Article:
- 2 tsp. ground celery seed
- 2 Tbsp. hot sauce
- 3/4 tsp. freshly ground pepper
Bring all ingredients to a boil. Turn down heat and simmer 5 minutes. Ladle mix into clean pint jars leaving 1/4” headspace. Close jars and process in boiling water bath for 15 minutes. This recipe can be doubled and so can the vodka!
Brining, fermenting, and pickling is all the trendy rage today, haven’t you noticed? It seems every new restaurant features their own take on this latest mania. Obviously, we home gardeners in Bakersfield already knew a thing or two about pickling. Whether it’s peppers, green tomatoes, cucumbers, or even kimchi (Asians call it wong bok but we know it’s really just good old Napa cabbage), we’ve preserved it. There’s a wonderfully simple recipe for making kosher-style garlic dill pickles that I’ve commandeered as my very own. It’s on page 444 of Mimi Sheraton’s book, 1,000 Foods to Eat Before You Die (Workman Publishing, New York). It simplifies the whole process and when you taste these pickles you’ll think you’re in a New York deli.
Cucumbers are best grown in raised beds. There, I’ve said it! Second best are containers. Raised beds and containers improve drainage, warm up earlier, and increase the root zone depth. Work half to one cup of a complete fertilizer into each hole, spacing them three feet apart in all directions. Pop three or four cuke seeds into the holes and cover, patting down. After the seeds are up, thin the plants to one or two sturdy little fellows and stake. Which are the best varieties to plant? Well, there are slicers, picklers, chubbies, skinnies, bushers, viners, blondies, burpless, gherkins, hybrids, or heirlooms. You might want to check out their, ahem, sexual orientation first. Some cucumbers are Gynoecious (have all female flowers), some are Hermaphrodites (their flowers contain both male and female reproductive parts), others are Monoecious (have separate male and female flowers on the same plant), while still others are Parthenocarpic (have the ability to set fruit without pollination). For instance, ‘General Lee’ (an oft planted vigorous hybrid) is a GY (all female flowers which require insect pollination). ‘Patio Snacker,’ a crunchy favorite for containers, is an MO (has both girl and boy blossoms on the plant). ‘Excelsior,’ an organic cuke, is a PAT (originally developed to set fruit without pollination in greenhouses but now grown successfully outdoors). Novelty cukes are great to look at and taste in salads. ‘Mexican Sour Gherkin,’ ‘Miniature White,’ ‘Lemon,’ and ‘West India Gherkin’ are lots of fun to grow.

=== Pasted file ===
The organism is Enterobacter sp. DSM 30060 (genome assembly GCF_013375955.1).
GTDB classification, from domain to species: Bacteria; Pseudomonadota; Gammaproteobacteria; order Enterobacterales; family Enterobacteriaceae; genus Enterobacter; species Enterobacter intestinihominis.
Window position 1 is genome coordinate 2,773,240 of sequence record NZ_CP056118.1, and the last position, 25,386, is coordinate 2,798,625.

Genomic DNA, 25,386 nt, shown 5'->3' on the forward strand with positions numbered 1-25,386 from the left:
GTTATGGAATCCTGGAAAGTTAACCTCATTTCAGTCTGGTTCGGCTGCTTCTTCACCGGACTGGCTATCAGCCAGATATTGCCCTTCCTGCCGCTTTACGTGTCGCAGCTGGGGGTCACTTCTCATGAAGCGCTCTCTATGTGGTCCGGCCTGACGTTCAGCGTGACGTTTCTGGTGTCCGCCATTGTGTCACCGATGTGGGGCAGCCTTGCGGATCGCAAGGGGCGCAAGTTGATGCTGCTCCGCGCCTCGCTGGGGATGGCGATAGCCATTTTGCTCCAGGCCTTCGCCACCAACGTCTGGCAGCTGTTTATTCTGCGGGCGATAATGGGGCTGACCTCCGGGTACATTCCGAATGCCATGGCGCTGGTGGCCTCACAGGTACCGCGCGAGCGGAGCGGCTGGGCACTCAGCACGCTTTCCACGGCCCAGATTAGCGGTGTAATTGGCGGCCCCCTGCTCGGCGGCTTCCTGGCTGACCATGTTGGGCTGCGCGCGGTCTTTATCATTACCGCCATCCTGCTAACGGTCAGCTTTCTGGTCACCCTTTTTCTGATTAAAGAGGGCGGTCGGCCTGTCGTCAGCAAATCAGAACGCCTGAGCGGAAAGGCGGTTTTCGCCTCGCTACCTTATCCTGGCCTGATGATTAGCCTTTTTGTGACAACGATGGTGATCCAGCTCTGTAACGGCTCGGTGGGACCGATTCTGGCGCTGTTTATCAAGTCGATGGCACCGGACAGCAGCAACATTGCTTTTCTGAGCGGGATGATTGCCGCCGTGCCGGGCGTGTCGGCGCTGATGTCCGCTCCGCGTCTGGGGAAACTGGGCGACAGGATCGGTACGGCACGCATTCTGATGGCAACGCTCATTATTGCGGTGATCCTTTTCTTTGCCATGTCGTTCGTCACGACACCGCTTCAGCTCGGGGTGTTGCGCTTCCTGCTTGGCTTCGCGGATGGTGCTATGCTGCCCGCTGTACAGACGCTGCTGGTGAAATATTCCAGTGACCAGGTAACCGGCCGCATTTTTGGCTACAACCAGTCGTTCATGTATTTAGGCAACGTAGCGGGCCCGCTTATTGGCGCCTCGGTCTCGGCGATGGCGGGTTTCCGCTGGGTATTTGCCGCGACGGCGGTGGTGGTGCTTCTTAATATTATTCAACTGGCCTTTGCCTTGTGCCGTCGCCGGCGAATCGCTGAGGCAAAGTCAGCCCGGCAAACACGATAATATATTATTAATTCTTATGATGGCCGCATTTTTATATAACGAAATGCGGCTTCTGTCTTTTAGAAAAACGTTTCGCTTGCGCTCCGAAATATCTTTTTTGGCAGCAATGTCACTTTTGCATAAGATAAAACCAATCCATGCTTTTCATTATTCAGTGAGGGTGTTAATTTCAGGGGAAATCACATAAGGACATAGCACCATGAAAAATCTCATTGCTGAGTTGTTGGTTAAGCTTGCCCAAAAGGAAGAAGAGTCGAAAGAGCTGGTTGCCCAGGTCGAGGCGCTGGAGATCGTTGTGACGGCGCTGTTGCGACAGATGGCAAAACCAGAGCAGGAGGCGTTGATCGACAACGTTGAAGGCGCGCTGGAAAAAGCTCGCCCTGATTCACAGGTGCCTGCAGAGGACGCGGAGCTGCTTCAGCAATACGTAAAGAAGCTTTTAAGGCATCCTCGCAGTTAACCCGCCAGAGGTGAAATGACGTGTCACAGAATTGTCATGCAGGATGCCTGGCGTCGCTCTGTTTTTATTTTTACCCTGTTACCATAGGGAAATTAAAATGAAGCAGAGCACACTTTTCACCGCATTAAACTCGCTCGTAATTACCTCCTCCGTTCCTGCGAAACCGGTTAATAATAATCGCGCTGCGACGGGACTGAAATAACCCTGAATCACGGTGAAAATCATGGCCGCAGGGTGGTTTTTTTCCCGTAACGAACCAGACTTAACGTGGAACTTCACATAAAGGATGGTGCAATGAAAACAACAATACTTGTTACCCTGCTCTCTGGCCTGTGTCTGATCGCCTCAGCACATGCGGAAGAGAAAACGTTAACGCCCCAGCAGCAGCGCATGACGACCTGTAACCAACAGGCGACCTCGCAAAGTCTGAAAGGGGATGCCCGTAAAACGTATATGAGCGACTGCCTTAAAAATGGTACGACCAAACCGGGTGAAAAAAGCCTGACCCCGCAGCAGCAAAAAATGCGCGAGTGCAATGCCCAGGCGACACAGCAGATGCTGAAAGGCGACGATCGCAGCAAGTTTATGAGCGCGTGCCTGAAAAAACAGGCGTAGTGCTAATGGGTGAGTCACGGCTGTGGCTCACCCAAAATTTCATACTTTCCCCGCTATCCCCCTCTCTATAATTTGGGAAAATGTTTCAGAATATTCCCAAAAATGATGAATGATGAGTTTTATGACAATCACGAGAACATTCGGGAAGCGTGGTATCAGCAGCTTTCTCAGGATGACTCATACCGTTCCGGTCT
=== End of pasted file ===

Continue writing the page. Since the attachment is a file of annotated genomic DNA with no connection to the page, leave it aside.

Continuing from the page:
Whichever cucumbers you plant, be sure to hose them off every few days. This helps to keep down whitefly and other insect populations. Misshapen fruit is due to uneven watering. Try to stick to a watering schedule. Keep your cucumbers picked and they will keep producing. If, however, you don’t see that one sneaky cuke lurking in the rear that suddenly appears to have swallowed steroids, give it to someone who rears poultry. Chickens L-O-V-E huge cucumbers! Who else would tell you these things?
We’re familiar with the array of nutrients and antioxidants, including that potent Big Boy, Lycopene, in tomatoes. Cukes step up to the plate, too, on the health benefit scale. They aid digestion and rid toxins from one’s body. Cukes have a marvelous ability to ease skin irritations. A cut piece of cucumber will soothe burns. Incorporating cucumbers into your diet will aid with weight loss. They are exceptionally low in calories (only about eight calories per half cup).
This is why Mrs. P has proudly switched from anemic celery to nutritious cucumbers as swizzle stick garnishes in her Bloody Marys. One does what one must to maintain one’s vigor.
Images by flufi (onion), juefraphoto (zucchini) istock/thinkstock, tomnatogrowers.com (tomatoes), ocsanaden (tomatoes), ValentynVolkov (cukes) istock/thinkstock